The destruction of historic churches should not be trivialized. Although the country has seen changes in public sentiment towards Catholicism, and religion in general, individual prejudice should not hamper the reasonable and reasoned discussion of the intangible value of the churches. As they have entertained to the needs of the millions of faithful in this country over the centuries, they have also served as iconic structures which have contributed to one of the primary sources of economic growth in this country – tourism.

Even in developed countries – in Europe particularly – where people have long shaken off their religious traditions, churches, temples, and other sacred sites are cared for because of their cultural and historic significance. Pseudo-nationalists will argue these churches are mere reminders of the colonial past we need to erase. The truth of the matter is that these religious sites are now part and parcel of our cultural identity, long assimilated in our ever-changing system of beliefs, purified or diluted, suppressed or emphasized. So even if these churches were replaced by mosques or other places of worship, they deserve the concern allotted to historic and cultural sites, and now fall in the realm of public interest.

Similarly, I see no reason why men and women of faith should be criticized for praying for the survivors, praying for the souls of those who died, and praying for the recovery of the hard-hit provinces in Visayas. While donating is the most practical and useful help one could take, people are free to believe in whatever path of healing and recovery they want to take. One does not have to respect these beliefs. One simply needs to acknowledge it. I, for one, am not always kindest to religion, and religious beliefs. I have forgotten what it means to pray. But if a man or a woman finds comfort in his or her religion, and if he or she has found the grace to sustain his or her spirit in a time of crisis through prayer, I see no logical reason as to similarly trivialize their convictions. Now is not the time for politics. Now is not a time for doublespeak and value judgements. Now is not a time to be intellectual. Now is simply the time for character and heart.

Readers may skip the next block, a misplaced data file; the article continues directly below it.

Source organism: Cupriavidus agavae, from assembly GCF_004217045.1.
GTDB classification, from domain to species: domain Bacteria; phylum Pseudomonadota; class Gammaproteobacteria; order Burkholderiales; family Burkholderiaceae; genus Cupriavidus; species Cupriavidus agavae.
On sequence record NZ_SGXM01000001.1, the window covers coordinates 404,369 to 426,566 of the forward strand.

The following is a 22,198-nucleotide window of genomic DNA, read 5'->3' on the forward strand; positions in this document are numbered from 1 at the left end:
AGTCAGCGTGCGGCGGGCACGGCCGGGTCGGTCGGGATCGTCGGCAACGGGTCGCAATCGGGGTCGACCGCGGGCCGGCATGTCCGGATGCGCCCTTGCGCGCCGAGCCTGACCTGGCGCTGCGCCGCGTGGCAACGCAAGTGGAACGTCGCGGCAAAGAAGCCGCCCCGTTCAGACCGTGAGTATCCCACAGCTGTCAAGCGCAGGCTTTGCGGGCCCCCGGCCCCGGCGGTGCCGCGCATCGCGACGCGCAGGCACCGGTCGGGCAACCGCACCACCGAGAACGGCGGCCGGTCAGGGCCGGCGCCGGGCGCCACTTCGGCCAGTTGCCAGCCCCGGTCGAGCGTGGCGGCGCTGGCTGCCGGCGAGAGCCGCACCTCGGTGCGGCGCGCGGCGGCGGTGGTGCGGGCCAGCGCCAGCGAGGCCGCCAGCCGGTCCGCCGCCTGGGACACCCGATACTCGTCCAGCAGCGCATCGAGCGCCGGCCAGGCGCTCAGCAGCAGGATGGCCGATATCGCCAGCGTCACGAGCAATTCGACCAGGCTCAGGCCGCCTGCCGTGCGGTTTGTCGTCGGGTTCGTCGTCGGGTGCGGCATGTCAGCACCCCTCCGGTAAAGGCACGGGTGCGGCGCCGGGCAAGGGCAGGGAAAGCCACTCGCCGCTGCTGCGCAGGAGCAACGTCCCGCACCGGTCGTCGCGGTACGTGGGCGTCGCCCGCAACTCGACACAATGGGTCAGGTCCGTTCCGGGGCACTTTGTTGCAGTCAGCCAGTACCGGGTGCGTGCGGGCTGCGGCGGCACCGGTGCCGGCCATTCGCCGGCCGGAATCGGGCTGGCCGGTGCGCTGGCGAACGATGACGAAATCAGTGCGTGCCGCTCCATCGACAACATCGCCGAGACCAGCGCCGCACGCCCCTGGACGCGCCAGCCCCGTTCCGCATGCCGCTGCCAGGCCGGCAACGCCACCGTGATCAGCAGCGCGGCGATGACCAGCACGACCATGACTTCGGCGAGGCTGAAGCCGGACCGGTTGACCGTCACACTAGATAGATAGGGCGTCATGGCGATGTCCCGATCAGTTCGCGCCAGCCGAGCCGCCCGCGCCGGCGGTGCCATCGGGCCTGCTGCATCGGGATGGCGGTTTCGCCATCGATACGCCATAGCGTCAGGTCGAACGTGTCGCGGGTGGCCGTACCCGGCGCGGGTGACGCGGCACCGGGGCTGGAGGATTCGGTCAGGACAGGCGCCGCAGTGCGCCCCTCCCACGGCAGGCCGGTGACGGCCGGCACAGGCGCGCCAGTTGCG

I’m pretty sure we’re going to see many more tragedies like this in our life time. This is not based on faith or some prediction from the bible, rather the facts we have long known. Continents drifted apart because of tectonic plates. The great mountain ranges of the world were built by these constant yet unseen movements. In fact, many of the most spectacular landscapes of the world are products of violent and deadly forces – the islands of Hawaii, Mayon Volcano, the Himalayas, and Yellowstone Park. We will be reminded that in spite of our self-imposed importance in this world, something is greater than us, and even the best man-made infrastructures won’t stand a chance. How we hurdle these mammoth forces depend on our anchors. For some, it’s science. For others, it’s faith. And maybe for the rest, it’s both. While we recover from the current disasters, survey the damage, and mourn the loss of loved ones, loved homes, and loved churches, it would be in good grace and taste to simply do the good we can – pray, donate, volunteer – instead of using the disaster to further our motives, and shove our opinions down other people’s throats.